The SIGN intramedullary nail is designed to be placed without use of fluoroscopy, power reaming, or a fracture table, and may be inserted in either an antegrade or a retrograde direction. We have generally preferred to use the antegrade technique for fractures of the proximal or middle third of the femur and the retrograde technique for fractures of the distal third, as the centered starting point helps to ensure that the nail will be centered within the distal fragment. However, the choice of antegrade or retrograde nailing was also influenced by a wide variety of other factors including the patient's body habitus, the condition of the soft tissues, and concerns regarding positioning of the patient during anesthesia. All patients received perioperative antibiotic treatment with ceftriaxone.
Antegrade nailing was performed with the patient in the lateral position. Open reduction of the fracture (Fig. 1) was usually necessary because of a lack of intraoperative fluoroscopy as well as a lengthy delay between the time of injury and the surgery. The length of the incision depended primarily on the elapsed time since the injury. The ends of the proximal and distal fragments were freed, and the fracture was brought out to length with use of manual maneuvers. One or more assistants were typically required for this task. Hand reaming was performed through the fracture site until the full length of the isthmus had been reamed. Any bone retrieved from the flutes of the reamer was saved for placement in the fracture site at the end of the procedure.
Next, the proximal incision was made and the proximal aspect of the femur was entered with use of a curved awl positioned at the tip of the greater trochanter between the posterior and middle thirds of the femur. (The SIGN intramedullary nail is designed with 9° of proximal curvature to accommodate this trochanteric entry site.) Hand reamers were then used to ream the segment bone between the osseous entrance and the diaphysis. The reaming was also used to determine the proper nail diameter, which is 2 mm less than the diameter of the reamer that elicits “chatter” for a distance of approximately 6 cm.
The target arm was attached to the nail, and the longitudinal positions of the proximal and distal interlocking screws were noted. The target arm was then removed and the nail was inserted, with rotation allowed during placement of the nail. After the nail had been inserted, the target arm was reattached to guide the placement of the interlocking screws (Fig. 2). We have typically preferred to use three interlocking screws (one in the larger fragment and two in the smaller fragment), but we frequently modified this number if the fracture appeared to be relatively stable (requiring only two screws) or particularly unstable (requiring four screws). The distal interlocking screws were usually placed first. A window was drilled in the near cortex at the position indicated by the target arm, and a specially designed cannulated slot finder was placed through this cortical window into the slot of the nail. The hole in the far cortex was then drilled through the cannulated slot finder, the length of the screw was measured, and the interlocking screw was placed. The proximal interlocking screws were then placed from lateral to medial or from anterior to posterior, with the direction depending on how the nail rotated during insertion, as the two orientations provide equal stability.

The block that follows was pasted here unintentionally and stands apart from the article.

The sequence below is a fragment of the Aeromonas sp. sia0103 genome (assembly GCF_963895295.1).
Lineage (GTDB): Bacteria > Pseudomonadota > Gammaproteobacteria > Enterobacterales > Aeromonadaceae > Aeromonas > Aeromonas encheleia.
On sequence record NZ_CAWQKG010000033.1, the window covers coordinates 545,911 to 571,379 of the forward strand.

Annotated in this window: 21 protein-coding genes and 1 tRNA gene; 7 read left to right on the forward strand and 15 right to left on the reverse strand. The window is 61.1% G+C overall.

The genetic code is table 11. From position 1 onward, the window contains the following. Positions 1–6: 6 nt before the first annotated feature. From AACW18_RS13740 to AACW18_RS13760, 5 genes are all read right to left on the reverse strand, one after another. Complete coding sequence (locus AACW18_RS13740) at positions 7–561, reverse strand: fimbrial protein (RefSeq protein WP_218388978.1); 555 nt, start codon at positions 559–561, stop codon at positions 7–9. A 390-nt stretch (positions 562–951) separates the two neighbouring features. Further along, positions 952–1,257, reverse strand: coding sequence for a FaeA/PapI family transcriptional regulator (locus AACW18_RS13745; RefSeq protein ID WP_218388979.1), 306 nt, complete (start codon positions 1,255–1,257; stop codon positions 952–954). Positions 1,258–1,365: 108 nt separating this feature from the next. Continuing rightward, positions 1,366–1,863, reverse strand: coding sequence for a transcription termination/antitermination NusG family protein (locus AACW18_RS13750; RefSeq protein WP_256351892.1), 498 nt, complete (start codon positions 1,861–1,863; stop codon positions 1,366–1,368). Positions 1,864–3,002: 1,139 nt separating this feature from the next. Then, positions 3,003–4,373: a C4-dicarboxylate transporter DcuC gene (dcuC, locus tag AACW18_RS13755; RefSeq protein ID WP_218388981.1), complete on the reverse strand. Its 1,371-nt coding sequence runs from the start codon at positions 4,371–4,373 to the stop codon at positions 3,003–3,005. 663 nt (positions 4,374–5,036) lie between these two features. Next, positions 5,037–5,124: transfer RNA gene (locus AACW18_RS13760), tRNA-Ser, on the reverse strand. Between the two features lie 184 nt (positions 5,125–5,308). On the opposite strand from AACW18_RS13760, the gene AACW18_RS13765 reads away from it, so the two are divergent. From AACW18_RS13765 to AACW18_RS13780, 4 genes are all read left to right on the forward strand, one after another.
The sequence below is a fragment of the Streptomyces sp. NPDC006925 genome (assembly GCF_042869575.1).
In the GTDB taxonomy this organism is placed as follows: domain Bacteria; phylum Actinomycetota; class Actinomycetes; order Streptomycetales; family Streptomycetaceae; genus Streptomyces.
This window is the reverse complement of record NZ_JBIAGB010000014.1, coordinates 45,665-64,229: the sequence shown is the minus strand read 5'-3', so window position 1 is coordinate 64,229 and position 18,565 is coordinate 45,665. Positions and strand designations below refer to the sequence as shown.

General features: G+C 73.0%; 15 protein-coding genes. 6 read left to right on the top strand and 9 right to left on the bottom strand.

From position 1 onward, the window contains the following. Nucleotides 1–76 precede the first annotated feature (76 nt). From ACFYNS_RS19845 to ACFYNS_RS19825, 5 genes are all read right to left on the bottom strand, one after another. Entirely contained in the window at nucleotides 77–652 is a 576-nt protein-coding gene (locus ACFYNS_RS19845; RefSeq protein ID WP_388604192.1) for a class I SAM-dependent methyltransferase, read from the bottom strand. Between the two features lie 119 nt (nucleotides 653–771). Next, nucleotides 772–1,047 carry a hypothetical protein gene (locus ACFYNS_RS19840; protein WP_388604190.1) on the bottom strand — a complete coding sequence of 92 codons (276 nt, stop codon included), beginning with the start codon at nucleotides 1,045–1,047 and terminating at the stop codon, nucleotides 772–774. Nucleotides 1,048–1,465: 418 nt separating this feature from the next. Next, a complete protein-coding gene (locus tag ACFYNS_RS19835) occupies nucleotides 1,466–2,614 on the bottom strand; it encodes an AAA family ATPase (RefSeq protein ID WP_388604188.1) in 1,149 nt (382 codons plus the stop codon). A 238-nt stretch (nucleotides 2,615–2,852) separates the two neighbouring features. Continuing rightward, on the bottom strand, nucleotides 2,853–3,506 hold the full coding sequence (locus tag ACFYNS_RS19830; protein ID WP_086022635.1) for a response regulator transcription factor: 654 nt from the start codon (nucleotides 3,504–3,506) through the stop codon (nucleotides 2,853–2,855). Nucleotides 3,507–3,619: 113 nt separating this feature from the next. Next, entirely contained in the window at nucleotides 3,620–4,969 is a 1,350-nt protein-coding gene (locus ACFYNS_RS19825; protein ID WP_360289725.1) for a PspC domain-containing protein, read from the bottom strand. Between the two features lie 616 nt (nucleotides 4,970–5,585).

Retrograde nailing was performed with the patient in the supine position. As in the antegrade technique, the fracture site was opened to allow for reduction as well as reaming through the fracture site. After the knee incision had been created, the femoral canal was opened distally with use of the awl, and hand reaming was performed. The nail was inserted in a retrograde direction, and the target arm was used to place the interlocking screws with use of a technique similar to that described above. A more detailed description of the SIGN nailing technique has been published previously11.